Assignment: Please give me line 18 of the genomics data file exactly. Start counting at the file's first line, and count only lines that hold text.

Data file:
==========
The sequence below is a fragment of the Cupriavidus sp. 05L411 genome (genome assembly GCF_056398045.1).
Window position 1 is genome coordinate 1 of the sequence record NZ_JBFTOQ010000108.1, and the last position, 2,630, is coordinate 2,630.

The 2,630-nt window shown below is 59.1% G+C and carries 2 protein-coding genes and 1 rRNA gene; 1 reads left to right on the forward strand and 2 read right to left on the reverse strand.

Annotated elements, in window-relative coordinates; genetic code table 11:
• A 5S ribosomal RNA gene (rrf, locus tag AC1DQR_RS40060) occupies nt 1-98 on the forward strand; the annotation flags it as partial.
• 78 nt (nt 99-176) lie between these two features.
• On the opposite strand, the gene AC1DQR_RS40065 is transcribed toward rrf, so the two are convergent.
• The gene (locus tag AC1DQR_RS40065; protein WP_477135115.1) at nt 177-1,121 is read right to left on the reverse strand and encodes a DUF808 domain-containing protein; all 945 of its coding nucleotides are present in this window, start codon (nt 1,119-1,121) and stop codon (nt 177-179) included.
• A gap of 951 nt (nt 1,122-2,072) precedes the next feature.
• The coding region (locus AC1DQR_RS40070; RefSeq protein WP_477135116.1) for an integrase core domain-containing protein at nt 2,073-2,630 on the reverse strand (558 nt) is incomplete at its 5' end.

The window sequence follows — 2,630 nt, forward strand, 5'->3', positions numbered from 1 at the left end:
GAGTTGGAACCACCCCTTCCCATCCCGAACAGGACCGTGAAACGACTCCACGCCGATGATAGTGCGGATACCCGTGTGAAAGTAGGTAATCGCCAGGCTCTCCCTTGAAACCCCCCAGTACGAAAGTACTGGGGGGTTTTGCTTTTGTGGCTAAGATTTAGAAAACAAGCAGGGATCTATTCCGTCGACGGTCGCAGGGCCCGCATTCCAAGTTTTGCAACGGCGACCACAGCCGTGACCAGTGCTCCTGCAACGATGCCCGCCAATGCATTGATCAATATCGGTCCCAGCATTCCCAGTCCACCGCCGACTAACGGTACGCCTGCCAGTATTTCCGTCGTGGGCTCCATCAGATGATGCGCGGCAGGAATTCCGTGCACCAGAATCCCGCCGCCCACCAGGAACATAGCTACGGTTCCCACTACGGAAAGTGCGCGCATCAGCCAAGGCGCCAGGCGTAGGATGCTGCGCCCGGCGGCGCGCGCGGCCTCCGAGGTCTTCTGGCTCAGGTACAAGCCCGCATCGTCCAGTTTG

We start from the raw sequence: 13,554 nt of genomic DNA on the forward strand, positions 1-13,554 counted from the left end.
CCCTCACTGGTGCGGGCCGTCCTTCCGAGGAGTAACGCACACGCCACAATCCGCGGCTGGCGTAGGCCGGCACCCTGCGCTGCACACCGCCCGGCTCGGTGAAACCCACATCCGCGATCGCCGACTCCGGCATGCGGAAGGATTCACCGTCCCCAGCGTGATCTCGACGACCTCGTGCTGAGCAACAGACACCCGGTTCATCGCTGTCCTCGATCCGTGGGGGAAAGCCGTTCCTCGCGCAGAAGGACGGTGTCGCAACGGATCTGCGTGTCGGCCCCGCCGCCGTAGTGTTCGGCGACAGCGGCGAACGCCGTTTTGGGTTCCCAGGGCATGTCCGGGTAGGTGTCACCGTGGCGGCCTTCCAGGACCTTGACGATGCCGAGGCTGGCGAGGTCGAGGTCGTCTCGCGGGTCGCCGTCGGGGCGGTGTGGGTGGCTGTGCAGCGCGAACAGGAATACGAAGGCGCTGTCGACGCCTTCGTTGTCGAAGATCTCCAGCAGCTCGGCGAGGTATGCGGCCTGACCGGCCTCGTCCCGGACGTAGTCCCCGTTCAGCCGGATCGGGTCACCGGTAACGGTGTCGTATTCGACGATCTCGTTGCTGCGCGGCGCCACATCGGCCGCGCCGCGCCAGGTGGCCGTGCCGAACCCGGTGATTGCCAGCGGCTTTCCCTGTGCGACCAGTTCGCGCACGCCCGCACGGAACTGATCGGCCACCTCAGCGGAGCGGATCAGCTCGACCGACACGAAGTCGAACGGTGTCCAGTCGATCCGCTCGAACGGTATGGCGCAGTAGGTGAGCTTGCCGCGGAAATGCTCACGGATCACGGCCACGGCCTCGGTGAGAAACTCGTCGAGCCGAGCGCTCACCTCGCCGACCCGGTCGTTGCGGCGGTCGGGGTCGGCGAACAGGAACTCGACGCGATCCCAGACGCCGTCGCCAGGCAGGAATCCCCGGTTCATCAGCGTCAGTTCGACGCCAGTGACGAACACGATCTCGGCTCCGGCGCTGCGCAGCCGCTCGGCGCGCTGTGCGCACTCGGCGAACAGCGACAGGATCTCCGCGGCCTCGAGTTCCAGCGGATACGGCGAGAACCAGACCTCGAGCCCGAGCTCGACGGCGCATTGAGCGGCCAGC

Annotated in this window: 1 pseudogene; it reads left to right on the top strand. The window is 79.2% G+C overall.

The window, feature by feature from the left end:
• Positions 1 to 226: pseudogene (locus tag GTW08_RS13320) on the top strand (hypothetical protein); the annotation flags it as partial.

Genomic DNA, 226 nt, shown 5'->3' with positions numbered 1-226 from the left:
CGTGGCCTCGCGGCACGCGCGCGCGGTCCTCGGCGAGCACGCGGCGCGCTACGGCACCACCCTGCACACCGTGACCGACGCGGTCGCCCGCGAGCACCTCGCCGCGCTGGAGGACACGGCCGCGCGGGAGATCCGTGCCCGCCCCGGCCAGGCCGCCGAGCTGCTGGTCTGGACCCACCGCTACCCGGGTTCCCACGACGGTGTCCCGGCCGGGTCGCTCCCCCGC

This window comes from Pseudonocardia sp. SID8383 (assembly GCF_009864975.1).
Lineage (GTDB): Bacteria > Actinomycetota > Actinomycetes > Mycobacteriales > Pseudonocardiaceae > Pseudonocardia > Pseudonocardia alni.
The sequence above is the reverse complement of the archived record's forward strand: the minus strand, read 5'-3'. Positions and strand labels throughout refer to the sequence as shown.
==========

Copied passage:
Genomic DNA, 226 nt, shown 5'->3' with positions numbered 1-226 from the left: